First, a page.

Marvin Carlos | 05/08/1998
(5 out of 5 stars)
"Swoon to "You're the Best Thing," croon to "Have You Ever Had it Blue," and groove with "A Solid Bond in Your Heart." All your favorite Style Council singles are here, plus a few you may not have expected ("Life at a Top People's Health Farm", for one--I thought I was the only person on earth who bought that album). If you're coming to the Council backwards from Oasis or Paul Weller albums, or forwards from Weller's first band, The Jam, this is a great first stop. The blend of jazzy pop and angry socialist grooves (yes, somehow they were able to combine them) is invigorating, and it's not like anything you've ever heard before. Mick Talbot's swingin' keyboards keep the pace with Weller's heartfelt vocals, and lots of friends join them along the way to keep the party going. Sample one of the few bands from the early 80s who sound just as fresh today as they did back then."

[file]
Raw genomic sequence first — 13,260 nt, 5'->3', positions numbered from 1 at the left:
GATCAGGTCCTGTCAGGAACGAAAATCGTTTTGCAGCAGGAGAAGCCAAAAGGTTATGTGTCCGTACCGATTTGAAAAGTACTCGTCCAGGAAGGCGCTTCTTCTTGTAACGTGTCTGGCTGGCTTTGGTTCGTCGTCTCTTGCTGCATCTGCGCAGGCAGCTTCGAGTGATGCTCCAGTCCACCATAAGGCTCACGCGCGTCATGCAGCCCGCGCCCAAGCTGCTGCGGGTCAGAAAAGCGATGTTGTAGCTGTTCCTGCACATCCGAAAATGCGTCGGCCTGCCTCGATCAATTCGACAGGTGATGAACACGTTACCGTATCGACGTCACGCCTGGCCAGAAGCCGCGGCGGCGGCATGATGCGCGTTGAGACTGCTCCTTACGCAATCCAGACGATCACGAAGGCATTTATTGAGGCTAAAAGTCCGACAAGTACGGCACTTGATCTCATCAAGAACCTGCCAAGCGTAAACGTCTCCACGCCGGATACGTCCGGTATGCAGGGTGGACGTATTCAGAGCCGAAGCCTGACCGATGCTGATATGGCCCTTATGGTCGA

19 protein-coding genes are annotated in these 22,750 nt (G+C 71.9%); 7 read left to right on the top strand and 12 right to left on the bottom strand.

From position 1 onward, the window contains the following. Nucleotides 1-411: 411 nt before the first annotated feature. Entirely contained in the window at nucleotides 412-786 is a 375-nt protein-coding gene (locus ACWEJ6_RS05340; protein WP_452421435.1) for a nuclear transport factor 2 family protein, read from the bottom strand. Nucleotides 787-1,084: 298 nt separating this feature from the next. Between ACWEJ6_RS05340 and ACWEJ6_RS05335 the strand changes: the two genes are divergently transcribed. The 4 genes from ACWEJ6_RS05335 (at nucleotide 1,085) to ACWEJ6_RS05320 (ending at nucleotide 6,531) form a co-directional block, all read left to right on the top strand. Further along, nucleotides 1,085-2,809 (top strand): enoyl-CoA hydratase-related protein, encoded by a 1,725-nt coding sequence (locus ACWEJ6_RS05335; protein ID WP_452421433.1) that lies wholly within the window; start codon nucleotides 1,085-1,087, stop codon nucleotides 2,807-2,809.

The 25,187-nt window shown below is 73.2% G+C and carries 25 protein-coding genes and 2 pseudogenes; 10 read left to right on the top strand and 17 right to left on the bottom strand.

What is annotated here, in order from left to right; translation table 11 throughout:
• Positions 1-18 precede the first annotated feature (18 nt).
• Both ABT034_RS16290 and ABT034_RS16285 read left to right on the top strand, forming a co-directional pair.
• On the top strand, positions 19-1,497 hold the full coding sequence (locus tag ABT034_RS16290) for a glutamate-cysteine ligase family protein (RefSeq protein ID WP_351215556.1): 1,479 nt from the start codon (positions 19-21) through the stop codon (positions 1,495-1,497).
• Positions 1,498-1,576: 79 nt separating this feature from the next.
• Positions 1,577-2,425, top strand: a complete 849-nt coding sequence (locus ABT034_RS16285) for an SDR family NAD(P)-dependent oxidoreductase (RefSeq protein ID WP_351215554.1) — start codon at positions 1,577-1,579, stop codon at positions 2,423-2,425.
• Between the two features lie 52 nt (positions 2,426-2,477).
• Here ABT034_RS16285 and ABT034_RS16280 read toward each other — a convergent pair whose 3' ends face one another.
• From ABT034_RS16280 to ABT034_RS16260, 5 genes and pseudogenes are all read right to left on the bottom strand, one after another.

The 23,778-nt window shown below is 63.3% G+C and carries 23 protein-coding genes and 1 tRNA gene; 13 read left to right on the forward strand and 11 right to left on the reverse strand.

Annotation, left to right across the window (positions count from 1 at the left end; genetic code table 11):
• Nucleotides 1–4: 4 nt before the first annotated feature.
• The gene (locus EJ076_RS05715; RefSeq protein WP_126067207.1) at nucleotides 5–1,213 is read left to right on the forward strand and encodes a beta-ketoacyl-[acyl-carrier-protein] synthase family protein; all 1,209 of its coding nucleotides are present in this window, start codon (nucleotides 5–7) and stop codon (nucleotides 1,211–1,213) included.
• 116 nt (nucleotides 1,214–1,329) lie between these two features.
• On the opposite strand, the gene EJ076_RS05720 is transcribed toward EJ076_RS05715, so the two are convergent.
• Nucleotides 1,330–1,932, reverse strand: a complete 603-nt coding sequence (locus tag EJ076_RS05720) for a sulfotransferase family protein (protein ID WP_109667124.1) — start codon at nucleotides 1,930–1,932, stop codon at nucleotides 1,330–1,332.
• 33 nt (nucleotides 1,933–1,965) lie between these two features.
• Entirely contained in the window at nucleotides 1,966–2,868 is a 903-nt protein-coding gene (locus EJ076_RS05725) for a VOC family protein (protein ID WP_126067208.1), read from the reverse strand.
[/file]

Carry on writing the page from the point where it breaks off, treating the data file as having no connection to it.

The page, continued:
Marvin Carlos | 10/03/1999
(5 out of 5 stars)
"It baffles me how many people think of the Style Council as a dip in Paul Weller's "otherwise" brilliant musical career. I always loved the Jam, but I thought the Style Council was a timely, natural progression to more mature and soulful sound, keeping them well ahead of the pack and dodging the awful deconstruction of punk. To me the SC was an inspiring musical oasis in the overwrought synth-pop and punk musical desert of the 80's ... regardless of what Paul Weller himself thinks of it ..."